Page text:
Biodegradability should come with an asterisk*

*Many alternatives to plastic aren't quite there but we should welcome the progress | By Renuka Ramanujam

Biodegradability should come with an asterisk*

Pineapple fronds, coconut water bacterial cultures, potato peel, cactus.

These are just a few sources of the bio-based materials that are looking to replace synthetic ones. London based Chip[s] Board is in the process of developing Parblex, a thermoplastic material derived from potato waste that is fully recyclable and biodegradable. From eyewear (glasses frames) to housing for electronic gadgets, they look to fill in for regular plastic in trend-based markets where the life cycle of a product is usually only a couple of years.

Although there are a plethora of such eco-friendly plastic innovations on the market, there are some important nuances to understand around bio-based materials.

You can't compost it at home

Biodegradability, as Rob Nicoll from Chip[s] Board mentions, should come with an asterisk. The idealistic scenario often presented, is that biodegradable equates to home compostable. Rob is quick to note that this is not the case, for many of the more durable alternatives including Parblex.

"It's not home compostable, but we're confident that it will work with industrial composting, and that it won't affect the soil negatively when broken down. Those PLA (poly-lactic acid) coffee cups you see a lot nowadays are the same though, they won't break down after being buried in a garden in a week—that's a misconception a lot of people have."

Image courtesy of Chip[s] Board

Industrial composting involves a stricter process of regulated temperature, oxygen and measured inputs of water, carbon and nitrogen minerals that ensure consistent and rapid degradation. In contrast, home composting works mainly with vegetable ends and tea bags in a more stationary manner over a couple of months. The unfortunate fact is a lot of companies do not specify clearly what 'compostable' or 'biodegradable' means.

Transparency is also lacking in information surrounding the make-up of new materials.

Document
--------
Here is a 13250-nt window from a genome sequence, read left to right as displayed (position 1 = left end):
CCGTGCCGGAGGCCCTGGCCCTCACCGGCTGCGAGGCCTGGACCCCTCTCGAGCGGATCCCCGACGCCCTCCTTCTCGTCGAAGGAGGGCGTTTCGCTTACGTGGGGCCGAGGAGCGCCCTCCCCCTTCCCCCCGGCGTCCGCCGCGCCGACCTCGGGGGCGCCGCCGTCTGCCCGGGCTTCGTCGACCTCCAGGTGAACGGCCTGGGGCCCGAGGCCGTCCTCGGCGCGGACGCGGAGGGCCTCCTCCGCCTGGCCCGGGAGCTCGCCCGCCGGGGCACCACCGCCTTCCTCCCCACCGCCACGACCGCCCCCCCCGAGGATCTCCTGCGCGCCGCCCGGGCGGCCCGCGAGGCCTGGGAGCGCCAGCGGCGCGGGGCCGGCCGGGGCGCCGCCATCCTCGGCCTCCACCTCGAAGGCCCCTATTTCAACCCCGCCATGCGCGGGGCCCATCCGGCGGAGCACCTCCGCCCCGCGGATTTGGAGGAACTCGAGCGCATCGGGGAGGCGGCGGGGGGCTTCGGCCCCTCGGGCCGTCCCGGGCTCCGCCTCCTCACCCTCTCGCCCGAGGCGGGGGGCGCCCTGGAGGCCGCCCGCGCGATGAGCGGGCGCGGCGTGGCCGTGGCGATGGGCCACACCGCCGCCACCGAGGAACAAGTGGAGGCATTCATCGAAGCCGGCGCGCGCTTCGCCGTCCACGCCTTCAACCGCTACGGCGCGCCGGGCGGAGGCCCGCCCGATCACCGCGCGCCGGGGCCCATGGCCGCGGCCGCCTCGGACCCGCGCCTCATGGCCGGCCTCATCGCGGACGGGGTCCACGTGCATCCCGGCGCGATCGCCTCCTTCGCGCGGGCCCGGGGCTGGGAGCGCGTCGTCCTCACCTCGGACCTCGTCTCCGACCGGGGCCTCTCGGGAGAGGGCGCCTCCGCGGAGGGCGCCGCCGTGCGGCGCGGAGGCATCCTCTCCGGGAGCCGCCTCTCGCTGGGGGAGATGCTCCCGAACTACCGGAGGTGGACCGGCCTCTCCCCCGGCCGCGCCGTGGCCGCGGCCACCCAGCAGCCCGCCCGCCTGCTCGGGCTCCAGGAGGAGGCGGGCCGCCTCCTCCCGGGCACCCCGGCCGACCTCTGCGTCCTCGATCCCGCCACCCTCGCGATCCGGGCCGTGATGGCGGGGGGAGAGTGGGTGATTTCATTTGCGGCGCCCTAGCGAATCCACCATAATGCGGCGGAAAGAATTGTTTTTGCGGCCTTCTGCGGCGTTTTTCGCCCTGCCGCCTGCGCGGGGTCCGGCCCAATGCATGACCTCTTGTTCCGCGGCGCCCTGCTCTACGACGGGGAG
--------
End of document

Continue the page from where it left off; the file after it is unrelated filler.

"There's been a little bit of greenwashing on this front," says Rob. "That may come in the form of mixing 50% traditional plastic with the bio-based material, which means that R&D is a lot quicker, given the fact that they are using materials that are standard in the industry already. This is why Parblex is yet to be commercially available on the market—for every one consideration a traditional plastics producer has, we have ten—each step requires a lot more mitigation."

The exact percentages behind these mixtures of non-wholly biodegradable materials are often hidden behind a slew of impressive marketing, which makes it harder for consumers to make conscious choices.

From trash to treasure

Designer Margherita Grassi produces RePearls in a rather poetic manner, 'turning trash into treasure'. Using discarded oyster shells from seafood restaurants, she creates handcrafted bio-based embellishments for the fashion industry—a space that is fraught with plastic sequins and a throwaway culture.

Nonetheless, Margherita admits that she is still working on finding suitable sustainable coatings that allow for the durability she desires. Conversations that are being had in the sustainable fashion community suggest that honesty is indeed the best policy—many feel it would be okay for a company to admit that they're not 100% there yet, but still on the right track, as opposed to covering it up entirely.

With the climate crisis imminent, it seems there is a race to find the one fix-all material that can replace plastic. But organic waste could also be in danger of creating 'waste monocultures' and adversely affecting local biodiversity.

Image courtesy of RePearls

Margherita is all too aware of the risk. "The oyster shells serve an important role to the ecosystem, so I am using them in the context of waste, but I would work within the means of that waste. I use the entirety of the shell, and it takes very little to make a lot of embellishments. Currently, I'm exploring other varieties of seafood waste shells to widen the waste stream."

As for creating a material that can stand up to plastic, she believes that the key to avoiding disastrous side-effects of global exportation is to turn to more locally reliant hubs. "There's less of a chance of this exploitation if you can repeat the model as its own autonomous operation in each location. There's also more than one stream of waste—not just restaurants, but supermarkets and fishmongers as well."

Avoiding monocultures of waste

Chip[s] Board have also been able to embrace diversification. Rob notes "There is a LOT of potato waste, but in our method we're able to adapt it to others. It does have to be specific types of waste, but if we were to set up in a country where potato production wasn't dominant, there would be other options to plug into."

Ultimately, the potential barrier for bio-based materials comes as a result of the distance between the public and the process. To overcome the miasma of greenwashing, both consumers and legislation need to focus on supporting localised bio-based processes. This means demanding more transparency from those touting innovations.

Armed with the right information, the public is then able to hold these companies accountable and truly participate in circular economic systems. Then, bio-based materials can truly embed themselves in our communities and make a meaningful dent in the climate crisis.

Article written by Renuka Ramanujam (website)

Photo by Masha Kotliarenko on Unsplash

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